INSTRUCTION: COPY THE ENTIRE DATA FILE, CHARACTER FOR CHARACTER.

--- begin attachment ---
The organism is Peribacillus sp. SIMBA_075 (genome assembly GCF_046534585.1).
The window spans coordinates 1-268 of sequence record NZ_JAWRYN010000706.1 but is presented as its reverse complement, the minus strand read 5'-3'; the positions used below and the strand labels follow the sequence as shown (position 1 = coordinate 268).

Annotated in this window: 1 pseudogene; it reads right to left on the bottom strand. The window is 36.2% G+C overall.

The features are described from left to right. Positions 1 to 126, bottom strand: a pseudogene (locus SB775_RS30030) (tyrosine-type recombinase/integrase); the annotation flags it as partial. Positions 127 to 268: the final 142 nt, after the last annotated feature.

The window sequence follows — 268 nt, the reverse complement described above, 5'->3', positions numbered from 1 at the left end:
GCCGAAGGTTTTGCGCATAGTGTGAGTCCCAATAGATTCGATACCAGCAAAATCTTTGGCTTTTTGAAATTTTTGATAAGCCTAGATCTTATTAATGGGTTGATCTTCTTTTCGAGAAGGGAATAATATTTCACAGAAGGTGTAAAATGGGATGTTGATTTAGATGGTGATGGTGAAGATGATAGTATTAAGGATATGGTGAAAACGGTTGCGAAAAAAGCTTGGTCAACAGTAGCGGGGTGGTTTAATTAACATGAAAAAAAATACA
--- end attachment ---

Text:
The organism is Peribacillus sp. SIMBA_075 (genome assembly GCF_046534585.1).
The window spans coordinates 1-268 of sequence record NZ_JAWRYN010000706.1 but is presented as its reverse complement, the minus strand read 5'-3'; the positions used below and the strand labels follow the sequence as shown (position 1 = coordinate 268).

Annotated in this window: 1 pseudogene; it reads right to left on the bottom strand. The window is 36.2% G+C overall.

The features are described from left to right. Positions 1 to 126, bottom strand: a pseudogene (locus SB775_RS30030) (tyrosine-type recombinase/integrase); the annotation flags it as partial. Positions 127 to 268: the final 142 nt, after the last annotated feature.

The window sequence follows — 268 nt, the reverse complement described above, 5'->3', positions numbered from 1 at the left end:
GCCGAAGGTTTTGCGCATAGTGTGAGTCCCAATAGATTCGATACCAGCAAAATCTTTGGCTTTTTGAAATTTTTGATAAGCCTAGATCTTATTAATGGGTTGATCTTCTTTTCGAGAAGGGAATAATATTTCACAGAAGGTGTAAAATGGGATGTTGATTTAGATGGTGATGGTGAAGATGATAGTATTAAGGATATGGTGAAAACGGTTGCGAAAAAAGCTTGGTCAACAGTAGCGGGGTGGTTTAATTAACATGAAAAAAAATACA